The tail is easily detached and when detached wriggles for several minutes which may distract a predator from the lizard long enough for it to escape.
Diet and Feeding
Primarily insectivorous - eats small invertebrates such as beetles, grasshoppers, ants, spiders, scorpions and ticks.
Plant matter is sometimes eaten either for its water or by accident.
Mates mostly in the spring. 1 - 7 clutches of 1 - 8 eggs are laid from March to August. (Stebbins 2003)
Females can store sperm to fertilize eggs at a later time.
Juveniles hatch from June to September, and breed the following spring.

Prefers open rocky areas with scattered vegetation, including the edges of sandy washes. Utilizes a wide variety of habitats, including hardpan, sandy, rocky, and loamy areas grown with sagebrush, scattered trees, grass, and shrubs.

Geographical Range
In California, this subspecies is found east of the Sierra Nevada Mountains and in the far northeastern corner of the state, corresponding the the Great Basin desert portions of the state.

Its range outside California continues into northwestern Nevada, southwestern Idaho, easter Oregon, and mid central Washington.

The species ranges through most of California south of the Bay Area, all of Nevada, eastern Oregon, southwestern Idaho, central Washington, most of Utah, the western edge of Colorado, much of New Mexico the west part of Texas, north-central Mexico, along the west coast of Sonora, all of Baja California and many of its islands.

Full Species Range Map
Elevational Range
From below sea level to around 9,000 ft. (2,700 m). (Stebbins 2003)

Notes on Taxonomy
The taxonomy of this widespread and variable species has been disputed. Some experts do not recognize any subspecies of Uta stansburiana pending further studies that will provide more clarification about this species (which may include several different species). 

Three subspecies of Uta stansburiana are sometimes shown occurring in California, including U. s. stansburiana -
Northern Side-blotched Lizard, which is shown to range east of the Sierra Nevada Mountains in Inyo and Mono counties.

Alternate and Previous Names (Synonyms)

Uta stansburiana
- Common Side-blotched Lizard (Stebbins 2003)
Uta stansburiana - Side-blotched Lizard (Stebbins 1985)
Uta stansburiana stansburiana - Northern Ground Uta (Smith 1946, Stebbins 1966)

Conservation Issues  (Conservation Status)
Family Phrynosomatidae Zebra-tailed, Earless, Fringe-toed, Spiny, Tree, Side-blotched, and Horned Lizards Fitzinger, 1843
Genus Uta Side-blotched Lizards Baird and Girard, 1852
Species stansburiana Common side-blotched lizard Baird and Girard, 1852

nevadensis Nevada side-blotched Lizard Ruthven, 1913
Original Description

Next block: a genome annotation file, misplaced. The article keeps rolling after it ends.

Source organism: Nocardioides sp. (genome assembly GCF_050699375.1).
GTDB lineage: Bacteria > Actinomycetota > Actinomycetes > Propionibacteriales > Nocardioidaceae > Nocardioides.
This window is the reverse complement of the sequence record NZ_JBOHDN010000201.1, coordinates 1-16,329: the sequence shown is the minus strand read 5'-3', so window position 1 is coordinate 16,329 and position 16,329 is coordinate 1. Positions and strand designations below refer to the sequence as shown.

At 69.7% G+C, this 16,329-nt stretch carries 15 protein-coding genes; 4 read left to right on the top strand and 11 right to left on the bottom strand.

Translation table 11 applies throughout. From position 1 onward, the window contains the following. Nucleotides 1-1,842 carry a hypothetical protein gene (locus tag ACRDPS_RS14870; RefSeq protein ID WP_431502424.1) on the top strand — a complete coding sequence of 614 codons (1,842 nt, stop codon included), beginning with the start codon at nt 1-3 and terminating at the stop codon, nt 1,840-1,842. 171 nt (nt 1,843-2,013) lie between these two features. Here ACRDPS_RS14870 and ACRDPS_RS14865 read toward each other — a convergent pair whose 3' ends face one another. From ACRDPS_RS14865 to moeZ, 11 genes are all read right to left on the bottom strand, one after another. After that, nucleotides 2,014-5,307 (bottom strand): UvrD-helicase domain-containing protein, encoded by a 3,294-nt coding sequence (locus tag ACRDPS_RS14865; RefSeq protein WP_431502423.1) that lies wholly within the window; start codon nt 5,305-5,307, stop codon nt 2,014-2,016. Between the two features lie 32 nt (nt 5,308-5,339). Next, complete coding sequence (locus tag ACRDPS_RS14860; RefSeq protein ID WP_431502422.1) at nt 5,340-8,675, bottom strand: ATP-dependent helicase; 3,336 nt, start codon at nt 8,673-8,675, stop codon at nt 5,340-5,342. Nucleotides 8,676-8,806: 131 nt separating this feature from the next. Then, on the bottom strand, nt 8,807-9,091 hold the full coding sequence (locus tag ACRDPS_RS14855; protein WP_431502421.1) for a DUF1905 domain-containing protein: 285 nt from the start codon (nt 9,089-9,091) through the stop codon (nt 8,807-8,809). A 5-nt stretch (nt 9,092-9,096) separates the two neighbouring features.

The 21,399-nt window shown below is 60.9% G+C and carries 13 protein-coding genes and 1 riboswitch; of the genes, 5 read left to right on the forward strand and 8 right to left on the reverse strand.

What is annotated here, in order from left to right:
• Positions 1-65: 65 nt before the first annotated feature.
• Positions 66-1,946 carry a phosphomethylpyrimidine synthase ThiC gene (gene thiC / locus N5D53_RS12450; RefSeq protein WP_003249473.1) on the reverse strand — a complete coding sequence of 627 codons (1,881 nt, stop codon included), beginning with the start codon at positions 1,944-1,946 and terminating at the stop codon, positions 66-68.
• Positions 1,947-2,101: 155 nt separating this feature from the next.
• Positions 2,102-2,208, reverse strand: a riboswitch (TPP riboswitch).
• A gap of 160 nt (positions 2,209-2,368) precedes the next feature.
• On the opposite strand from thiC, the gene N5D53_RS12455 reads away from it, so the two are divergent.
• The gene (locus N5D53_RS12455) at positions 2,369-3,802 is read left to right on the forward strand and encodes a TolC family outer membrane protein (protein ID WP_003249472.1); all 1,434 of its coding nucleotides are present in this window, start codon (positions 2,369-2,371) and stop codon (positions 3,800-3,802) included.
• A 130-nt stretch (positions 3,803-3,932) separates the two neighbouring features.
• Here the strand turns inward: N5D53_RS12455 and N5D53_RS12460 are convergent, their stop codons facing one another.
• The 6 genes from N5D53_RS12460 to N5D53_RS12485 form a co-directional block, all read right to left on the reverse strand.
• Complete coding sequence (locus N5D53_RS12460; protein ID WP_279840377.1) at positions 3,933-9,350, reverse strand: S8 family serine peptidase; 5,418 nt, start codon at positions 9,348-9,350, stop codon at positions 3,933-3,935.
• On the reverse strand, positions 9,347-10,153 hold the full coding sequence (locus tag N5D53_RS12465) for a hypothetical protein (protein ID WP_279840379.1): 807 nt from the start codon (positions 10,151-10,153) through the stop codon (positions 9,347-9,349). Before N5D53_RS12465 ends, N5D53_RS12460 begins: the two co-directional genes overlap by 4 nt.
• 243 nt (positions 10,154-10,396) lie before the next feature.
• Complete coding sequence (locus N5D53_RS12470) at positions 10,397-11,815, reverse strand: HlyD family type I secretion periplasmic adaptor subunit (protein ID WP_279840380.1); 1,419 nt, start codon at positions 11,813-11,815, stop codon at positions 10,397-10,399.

Uta stansburiana - Baird and Girard, 1852 - Proc. Acad. Nat. Sci. Philadelphia, Vol. 6, p. 69
Uta stansburiana nevadensis - Ruthven, 1915 - Proc. Biol. Soc. Washington, Vol. 26, p. 27, fig. 1

from Original Description Citations for the Reptiles and Amphibians of North America © Ellin Beltz

Meaning of the Scientific Name
Uta - state of Utah - refers to the region where it was first discovered.
- honors Stansbury, Howard S.
nevadensis - belonging to the state of Nevada - probably refers to the type locality.

from Scientific and Common Names of the Reptiles and Amphibians of North America - Explained © Ellin Beltz

Related or Similar California Lizards
U. s. elegans - Western Side-blotched Lizard

More Information and References
NatureServe Explorer


Male Uta cooperation and throat colors

Stebbins, Robert C., and McGinnis, Samuel M.  Field Guide to Amphibians and Reptiles of California: Revised Edition (California Natural History Guides) University of California Press, 2012.

Stebbins, Robert C. California Amphibians and Reptiles. The University of California Press, 1972.

Stebbins, Robert C. A Field Guide to Western Reptiles and Amphibians. 3rd Edition. Houghton Mifflin Company, 2003.

Behler, John L., and F. Wayne King. The Audubon Society Field Guide to North American Reptiles and Amphibians. Alfred A. Knopf, 1992.

Powell, Robert., Joseph T. Collins, and Errol D. Hooper Jr. A Key to Amphibians and Reptiles of the Continental United States and Canada. The University Press of Kansas, 1998.

Bartlett, R. D. & Patricia P. Bartlett. Guide and Reference to the Turtles and Lizards of Western North America (North of Mexico) and Hawaii. University Press of Florida, 2009.

Jones, Lawrence, Rob Lovich, editors. Lizards of the American Southwest: A Photographic Field Guide. Rio Nuevo Publishers, 2009.

Smith, Hobart M. Handbook of Lizards, Lizards of the United States and of Canada. Cornell University Press, 1946.

Conservation Status

The following status listings are copied from the April 2018 Special Animals List and the 2017 Endangered and Threatened Animals List, both of which are published by the California Department of Fish and Wildlife.

If no status is listed here, the animal is not included on either CDFW list. This most likely indicates that there are no serious conservation concerns for the animal. To find out more about an animal's status, you can go to the NatureServe and IUCN websites to check their rankings.

Check here to see the most current complete lists.

There are no significant conservation concerns for this animal in California.

Status Listing
NatureServe Global Ranking
NatureServe State Ranking
U.S. Endangered Species Act (ESA) None
California Endangered Species Act (CESA) None
California Department of Fish and Wildlife None
Bureau of Land Management None
USDA Forest Service None